Breakthrough Unlocks The Potential Of Edible Cannabis

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More and more patients are being prescribed cannabis to ease chronic pain and other problems. And more and more people are consuming weed recreationally in “edibles” rather than smoking it.

Both groups face the same problem. The human body struggles to absorb cannabis because it isn’t water-soluble. 

Researchers in Israel have found a way around the problem. They trick the body into thinking the cannabis is food – by binding it to protein.

So instead of waiting up to two hours, people using cannabis in its edible forms will feel the effects in just 15 minutes.

That will make a huge difference both to those craving relief from a painful condition, and those who simply want to get high quicker (where legal).

“What we’ve created is a natural protein carrier that ‘Ubers’ the cannabis through your system,” says Rafi Cohen, Chief Business Officer at Day Three Labs (DTL), the company that has developed the technology.

“So it bypasses your digestive tract naturally because your body thinks it is absorbing and digesting protein.”

It draws inspiration from the way we digest food, and says it’s the first in the world to successfully bind protein to cannabis.

It took six years to develop the patented technology – called Unlokt because it unlocks the body’s ability to digest cannabis – at the company’s pharmaceutical research lab in Yeruham, southern Israel (the company itself is headquartered in Denver, Colorado, USA, where cannabis is legal).

It turns whey protein or chickpea protein into tiny, nano-sponges that bind themselves to the THC (the psychoactive ingredient) or other cannabinoids (cannabis compounds that affect our body and our brain). They become water-soluble as a result, and far easier for the body to digest.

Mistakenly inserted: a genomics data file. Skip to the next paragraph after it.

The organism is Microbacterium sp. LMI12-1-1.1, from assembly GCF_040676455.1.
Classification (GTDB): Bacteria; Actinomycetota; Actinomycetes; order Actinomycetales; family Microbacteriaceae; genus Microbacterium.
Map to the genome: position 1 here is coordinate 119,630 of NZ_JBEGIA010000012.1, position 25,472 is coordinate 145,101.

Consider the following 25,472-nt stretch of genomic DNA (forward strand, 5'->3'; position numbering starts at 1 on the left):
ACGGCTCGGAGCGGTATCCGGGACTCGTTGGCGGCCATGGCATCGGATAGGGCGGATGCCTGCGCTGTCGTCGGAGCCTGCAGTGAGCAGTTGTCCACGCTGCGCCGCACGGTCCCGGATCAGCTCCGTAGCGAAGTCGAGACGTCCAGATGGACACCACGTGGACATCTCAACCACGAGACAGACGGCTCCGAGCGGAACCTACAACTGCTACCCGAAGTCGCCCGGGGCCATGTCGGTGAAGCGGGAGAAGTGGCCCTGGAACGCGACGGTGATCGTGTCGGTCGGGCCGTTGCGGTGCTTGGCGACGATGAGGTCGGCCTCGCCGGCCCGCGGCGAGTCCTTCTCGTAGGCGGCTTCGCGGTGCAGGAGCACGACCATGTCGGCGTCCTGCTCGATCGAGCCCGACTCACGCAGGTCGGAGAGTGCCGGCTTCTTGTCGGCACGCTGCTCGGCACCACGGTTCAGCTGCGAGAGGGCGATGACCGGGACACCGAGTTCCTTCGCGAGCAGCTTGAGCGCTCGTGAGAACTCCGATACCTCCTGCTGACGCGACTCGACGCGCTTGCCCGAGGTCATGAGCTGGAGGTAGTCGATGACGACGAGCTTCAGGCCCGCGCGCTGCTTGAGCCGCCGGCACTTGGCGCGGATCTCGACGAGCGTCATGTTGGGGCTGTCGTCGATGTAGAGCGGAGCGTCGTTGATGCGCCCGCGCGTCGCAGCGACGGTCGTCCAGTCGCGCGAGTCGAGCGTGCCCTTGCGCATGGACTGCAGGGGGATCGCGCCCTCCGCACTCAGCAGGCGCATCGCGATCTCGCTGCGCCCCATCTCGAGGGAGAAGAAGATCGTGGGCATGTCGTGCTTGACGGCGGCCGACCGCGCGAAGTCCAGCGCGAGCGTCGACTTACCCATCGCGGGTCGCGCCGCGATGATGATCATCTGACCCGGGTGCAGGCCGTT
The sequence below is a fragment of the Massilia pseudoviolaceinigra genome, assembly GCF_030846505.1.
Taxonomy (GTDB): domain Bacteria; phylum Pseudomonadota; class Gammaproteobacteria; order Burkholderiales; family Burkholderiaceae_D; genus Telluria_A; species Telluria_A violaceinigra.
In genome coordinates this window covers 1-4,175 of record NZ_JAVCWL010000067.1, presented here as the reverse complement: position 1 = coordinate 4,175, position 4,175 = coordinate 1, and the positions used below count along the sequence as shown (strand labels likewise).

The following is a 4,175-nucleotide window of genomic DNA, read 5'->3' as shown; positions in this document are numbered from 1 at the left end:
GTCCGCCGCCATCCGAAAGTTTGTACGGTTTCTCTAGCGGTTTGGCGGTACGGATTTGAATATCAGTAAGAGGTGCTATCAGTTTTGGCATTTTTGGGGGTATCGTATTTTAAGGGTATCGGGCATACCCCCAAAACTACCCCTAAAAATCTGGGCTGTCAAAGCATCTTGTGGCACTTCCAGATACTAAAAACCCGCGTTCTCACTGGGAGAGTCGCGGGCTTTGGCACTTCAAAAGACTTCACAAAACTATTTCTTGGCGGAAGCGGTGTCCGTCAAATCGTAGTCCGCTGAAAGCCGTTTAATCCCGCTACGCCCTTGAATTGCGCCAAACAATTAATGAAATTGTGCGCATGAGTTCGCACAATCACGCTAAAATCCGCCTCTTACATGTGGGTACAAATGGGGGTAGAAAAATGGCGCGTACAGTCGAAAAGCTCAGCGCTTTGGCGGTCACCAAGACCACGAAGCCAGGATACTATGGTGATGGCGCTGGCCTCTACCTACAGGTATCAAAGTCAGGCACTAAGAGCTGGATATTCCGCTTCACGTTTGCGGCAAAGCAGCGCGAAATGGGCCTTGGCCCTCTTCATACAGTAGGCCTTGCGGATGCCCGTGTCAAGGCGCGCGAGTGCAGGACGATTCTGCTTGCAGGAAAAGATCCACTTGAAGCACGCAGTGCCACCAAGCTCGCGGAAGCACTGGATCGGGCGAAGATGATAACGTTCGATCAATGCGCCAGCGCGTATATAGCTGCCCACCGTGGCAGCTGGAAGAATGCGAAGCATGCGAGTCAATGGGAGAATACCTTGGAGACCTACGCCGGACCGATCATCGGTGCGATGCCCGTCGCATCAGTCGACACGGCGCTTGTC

Day Three Labs – which takes its names from the creation of plants on the third day (Genesis 1.11) – says its breakthrough technology is already being used for recreational products.

Rolling it out for medical use, which will target a variety of chronic illnesses, will take longer because of the R&D involved in developing specialized formulations for each condition.

The company can create enough protein to be used in thousands of products every day. The proteins are used by manufacturers for any kind of edible, like candy, tablets, and beverages.

There are 700 strains of cannabis, and each one produces slightly different effects – like increasing energy, inducing a state of euphoria, or easing symptoms of neurological conditions like epilepsy.

Regular edibles can’t produce these effects, and generally cause users to experience a state of ‘couch lock’, or intense sedation. 

But those who consume edibles infused with DTL’s Unlokt technology can actually experience the effects of the particular strain they’ve ingested, the company says. 

“For a cannabis user this can be very important if they want to have a particular experience in the morning or afternoon, or if they’re using a specific strain for their shoulder pain, Parkinson’s or nausea,” says Cohen.

“We give our protein-based ingredients to the cannabis manufacturer, and they do with it what they do.”

DTL’s proteins are already being used by several US companies, in the cannabis-legal states of Colorado and California to develop gummies.

And in North Carolina, a company is using them to develop tongue strips, dissolvable tablets, gummies, sprays, and more.

Beyond that, DTL is working to find the perfect cannabinoid formulations for patients suffering from a variety of chronic disorders.

Its first drug development program was aimed at those struggling with insomnia and other sleep disorders, and after three years of R&D, products infused with the protein and cannabinoid formulations are just about set to hit US shelves.

Dr. Shimon Lecht, Chief Innovation Officer, says: “In our vision, we see cannabis as a rich source of active ingredients that we need to understand and develop into real therapies.

“Our aim as drug developers is to not only help people get as high as possible – but to actually help people.”

Most recently, DTL has embarked on a drug development program to find the perfect formulation for Parkinson’s Disease.

“For the last 30 years, there has been nothing out there to really help them,” he says. 

“We are able to isolate the different cannabinoids and create a proper formulation that is tailored to Parkinson’s, or sleep disorders, or other medical needs, and combine it with our delivery system, which is our technological innovation,” says Cohen. 

“These patients won’t need to smoke and stay at home because they’re high all day. And there are no side effects because it’s an all-natural medicine.”

Day Three Labs is also partnered with CanNegev, a government-backed technological incubator to support entrepreneurs and startups in the south of the country. They hire individuals with higher education in the Negev to help them with their research.